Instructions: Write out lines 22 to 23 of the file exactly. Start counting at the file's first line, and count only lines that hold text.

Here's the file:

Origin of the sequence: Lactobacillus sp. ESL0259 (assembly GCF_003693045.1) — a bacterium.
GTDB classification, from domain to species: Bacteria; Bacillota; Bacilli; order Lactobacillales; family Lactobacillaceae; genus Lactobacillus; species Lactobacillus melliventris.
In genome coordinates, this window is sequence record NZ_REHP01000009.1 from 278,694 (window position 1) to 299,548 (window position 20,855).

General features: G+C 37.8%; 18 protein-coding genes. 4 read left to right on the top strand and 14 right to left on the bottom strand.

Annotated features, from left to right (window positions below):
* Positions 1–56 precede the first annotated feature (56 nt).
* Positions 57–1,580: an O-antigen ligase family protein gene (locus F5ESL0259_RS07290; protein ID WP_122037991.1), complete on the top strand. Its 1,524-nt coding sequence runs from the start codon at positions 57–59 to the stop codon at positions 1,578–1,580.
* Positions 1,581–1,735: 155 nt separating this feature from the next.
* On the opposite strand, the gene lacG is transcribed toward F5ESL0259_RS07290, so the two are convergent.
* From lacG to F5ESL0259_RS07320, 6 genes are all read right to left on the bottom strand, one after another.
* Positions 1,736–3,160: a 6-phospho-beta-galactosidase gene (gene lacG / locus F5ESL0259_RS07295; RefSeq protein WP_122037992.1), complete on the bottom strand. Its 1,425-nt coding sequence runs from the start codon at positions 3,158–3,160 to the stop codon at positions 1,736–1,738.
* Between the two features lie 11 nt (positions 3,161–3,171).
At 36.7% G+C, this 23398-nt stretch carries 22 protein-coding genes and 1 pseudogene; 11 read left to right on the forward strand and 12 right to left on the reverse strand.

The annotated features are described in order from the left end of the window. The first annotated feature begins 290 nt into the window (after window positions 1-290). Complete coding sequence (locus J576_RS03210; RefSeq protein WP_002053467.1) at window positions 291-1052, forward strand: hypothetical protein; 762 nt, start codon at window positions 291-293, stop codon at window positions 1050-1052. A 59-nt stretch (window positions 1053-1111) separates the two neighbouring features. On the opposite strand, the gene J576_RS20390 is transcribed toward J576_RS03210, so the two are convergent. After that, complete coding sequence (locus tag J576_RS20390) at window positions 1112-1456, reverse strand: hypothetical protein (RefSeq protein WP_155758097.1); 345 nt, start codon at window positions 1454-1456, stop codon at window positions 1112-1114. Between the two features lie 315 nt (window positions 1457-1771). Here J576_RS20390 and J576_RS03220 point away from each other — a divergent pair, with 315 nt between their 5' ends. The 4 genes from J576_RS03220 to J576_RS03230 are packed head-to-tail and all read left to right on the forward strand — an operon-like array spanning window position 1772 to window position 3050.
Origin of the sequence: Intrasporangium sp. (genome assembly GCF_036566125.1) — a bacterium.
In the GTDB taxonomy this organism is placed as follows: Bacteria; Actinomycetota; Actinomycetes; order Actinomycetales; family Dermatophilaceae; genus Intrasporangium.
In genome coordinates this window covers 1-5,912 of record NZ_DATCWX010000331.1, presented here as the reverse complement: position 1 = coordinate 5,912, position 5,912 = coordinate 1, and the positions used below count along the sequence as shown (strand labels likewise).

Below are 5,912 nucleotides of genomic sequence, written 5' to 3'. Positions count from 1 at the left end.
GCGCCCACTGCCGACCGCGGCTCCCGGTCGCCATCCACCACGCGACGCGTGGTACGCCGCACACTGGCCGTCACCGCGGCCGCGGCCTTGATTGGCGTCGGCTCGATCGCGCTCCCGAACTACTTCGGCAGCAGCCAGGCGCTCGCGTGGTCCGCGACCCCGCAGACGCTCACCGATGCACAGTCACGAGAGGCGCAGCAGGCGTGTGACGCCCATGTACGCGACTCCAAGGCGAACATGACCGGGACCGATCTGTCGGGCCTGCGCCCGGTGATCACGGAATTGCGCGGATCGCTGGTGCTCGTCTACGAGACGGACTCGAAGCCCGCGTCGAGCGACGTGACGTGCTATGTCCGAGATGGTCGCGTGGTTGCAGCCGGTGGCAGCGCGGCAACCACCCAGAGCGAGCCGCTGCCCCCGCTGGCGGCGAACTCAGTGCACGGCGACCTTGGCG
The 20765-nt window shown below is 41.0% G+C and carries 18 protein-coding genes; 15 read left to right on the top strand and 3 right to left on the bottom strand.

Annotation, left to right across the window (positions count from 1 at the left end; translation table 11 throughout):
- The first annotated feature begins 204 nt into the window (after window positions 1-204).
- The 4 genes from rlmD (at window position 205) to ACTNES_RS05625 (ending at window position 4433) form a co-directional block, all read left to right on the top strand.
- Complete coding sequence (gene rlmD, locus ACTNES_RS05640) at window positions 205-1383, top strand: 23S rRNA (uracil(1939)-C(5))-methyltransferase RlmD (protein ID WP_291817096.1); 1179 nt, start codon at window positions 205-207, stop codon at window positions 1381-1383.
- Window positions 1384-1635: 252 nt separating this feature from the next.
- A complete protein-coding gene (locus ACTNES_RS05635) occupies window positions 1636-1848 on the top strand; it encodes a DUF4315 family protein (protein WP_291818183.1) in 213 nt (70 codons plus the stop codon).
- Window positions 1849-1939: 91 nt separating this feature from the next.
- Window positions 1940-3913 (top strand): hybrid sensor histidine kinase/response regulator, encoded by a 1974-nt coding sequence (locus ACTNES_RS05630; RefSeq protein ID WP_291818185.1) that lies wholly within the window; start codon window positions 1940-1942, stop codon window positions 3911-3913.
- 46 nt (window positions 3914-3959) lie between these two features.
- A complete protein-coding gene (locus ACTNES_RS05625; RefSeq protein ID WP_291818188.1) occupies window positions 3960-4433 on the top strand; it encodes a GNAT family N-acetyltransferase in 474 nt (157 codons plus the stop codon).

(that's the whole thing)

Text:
- The first annotated feature begins 204 nt into the window (after window positions 1-204).
- The 4 genes from rlmD (at window position 205) to ACTNES_RS05625 (ending at window position 4433) form a co-directional block, all read left to right on the top strand.